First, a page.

A new study has revealed that wine contains dangerous levels of metal ions, which can cause potential health risks.
Wines from Argentina, Brazil and Italy were the only ones that were estimated to be safe with their various levels of metal content - as per a survey that analysed wines from 16 countries.
According to a detailed study by Professor Declan Naughton and Doctor Andrea Petróczi from Kingston University, the Target Hazard Quotient (THQ) for most wines is estimated to be well below the safe limit of 1.0.
While potential maximum THQ values ranged from 50 to 200, the THQ values for both red and white wines studied presented values ranging from 30 to 80 based on a 250mL glass per day.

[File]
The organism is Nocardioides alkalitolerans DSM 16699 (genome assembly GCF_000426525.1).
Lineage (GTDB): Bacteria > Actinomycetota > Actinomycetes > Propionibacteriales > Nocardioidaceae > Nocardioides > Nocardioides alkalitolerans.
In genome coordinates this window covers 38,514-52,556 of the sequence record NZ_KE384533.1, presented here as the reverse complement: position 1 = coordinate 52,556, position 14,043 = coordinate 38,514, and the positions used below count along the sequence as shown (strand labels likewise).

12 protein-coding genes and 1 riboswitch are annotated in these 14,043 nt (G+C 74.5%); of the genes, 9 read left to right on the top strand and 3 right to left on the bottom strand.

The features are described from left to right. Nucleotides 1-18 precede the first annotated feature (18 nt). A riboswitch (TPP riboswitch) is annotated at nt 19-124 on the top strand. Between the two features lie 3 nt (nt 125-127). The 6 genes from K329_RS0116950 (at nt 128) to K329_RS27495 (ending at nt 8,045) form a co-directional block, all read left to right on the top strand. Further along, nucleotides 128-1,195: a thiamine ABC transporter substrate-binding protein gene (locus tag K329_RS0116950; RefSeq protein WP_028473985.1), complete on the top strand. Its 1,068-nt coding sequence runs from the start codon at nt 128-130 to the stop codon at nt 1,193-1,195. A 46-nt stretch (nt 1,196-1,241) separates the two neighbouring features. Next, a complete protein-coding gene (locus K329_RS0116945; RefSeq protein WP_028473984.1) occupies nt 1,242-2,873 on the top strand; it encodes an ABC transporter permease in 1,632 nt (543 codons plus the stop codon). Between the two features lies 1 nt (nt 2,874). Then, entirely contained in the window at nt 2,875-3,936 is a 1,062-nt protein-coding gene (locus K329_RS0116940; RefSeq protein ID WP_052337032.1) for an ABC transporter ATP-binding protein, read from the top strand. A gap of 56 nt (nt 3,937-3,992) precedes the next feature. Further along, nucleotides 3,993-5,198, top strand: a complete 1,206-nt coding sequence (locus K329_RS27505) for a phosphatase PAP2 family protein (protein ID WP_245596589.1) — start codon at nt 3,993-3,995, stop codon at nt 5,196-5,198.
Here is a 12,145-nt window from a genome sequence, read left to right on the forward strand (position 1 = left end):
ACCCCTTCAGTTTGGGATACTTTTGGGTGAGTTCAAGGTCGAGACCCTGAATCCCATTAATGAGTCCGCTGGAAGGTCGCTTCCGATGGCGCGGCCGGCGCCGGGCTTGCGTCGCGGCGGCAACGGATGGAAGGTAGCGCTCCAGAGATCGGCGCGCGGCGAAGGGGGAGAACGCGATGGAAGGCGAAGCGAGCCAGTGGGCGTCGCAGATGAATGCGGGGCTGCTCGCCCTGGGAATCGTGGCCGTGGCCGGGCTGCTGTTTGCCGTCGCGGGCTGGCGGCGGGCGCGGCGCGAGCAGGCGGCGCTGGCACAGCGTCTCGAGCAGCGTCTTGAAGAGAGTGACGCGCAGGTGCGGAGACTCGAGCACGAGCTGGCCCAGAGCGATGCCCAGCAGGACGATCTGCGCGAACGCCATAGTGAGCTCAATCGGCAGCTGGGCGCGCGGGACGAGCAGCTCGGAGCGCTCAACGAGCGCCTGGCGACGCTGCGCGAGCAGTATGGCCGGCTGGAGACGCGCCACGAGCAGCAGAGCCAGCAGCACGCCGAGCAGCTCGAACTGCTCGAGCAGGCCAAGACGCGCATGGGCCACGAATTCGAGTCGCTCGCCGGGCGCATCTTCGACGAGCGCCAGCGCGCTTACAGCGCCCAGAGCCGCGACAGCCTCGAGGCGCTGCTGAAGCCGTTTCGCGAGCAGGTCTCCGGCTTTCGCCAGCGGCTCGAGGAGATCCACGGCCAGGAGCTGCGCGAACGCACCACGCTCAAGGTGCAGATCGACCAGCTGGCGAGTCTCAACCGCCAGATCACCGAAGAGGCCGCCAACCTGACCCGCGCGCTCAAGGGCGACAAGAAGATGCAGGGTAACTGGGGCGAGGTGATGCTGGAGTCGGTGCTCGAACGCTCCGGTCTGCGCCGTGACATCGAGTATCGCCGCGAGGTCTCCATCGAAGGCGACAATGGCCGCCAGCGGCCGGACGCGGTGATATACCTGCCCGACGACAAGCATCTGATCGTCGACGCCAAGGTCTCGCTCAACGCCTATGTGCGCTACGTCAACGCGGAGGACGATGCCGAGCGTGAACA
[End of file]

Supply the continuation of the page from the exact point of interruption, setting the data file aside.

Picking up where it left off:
Naughton said: "These values are concerning, in that they are mainly above the THQ value of 1.0. Excess intake of metal ions is credited with pathological events such as Parkinson's disease.
"In addition to neurological problems, these ions are also believed to enhance oxidative damage, a key component of chronic inflammatory disease which is a suggested initiator of cancer".
The study, published in the open access Chemistry Central Journal, further initiated doubts on the popular belief that claims a glass of red wine per day provided health benefits owing to its content of 'anti-oxidants'.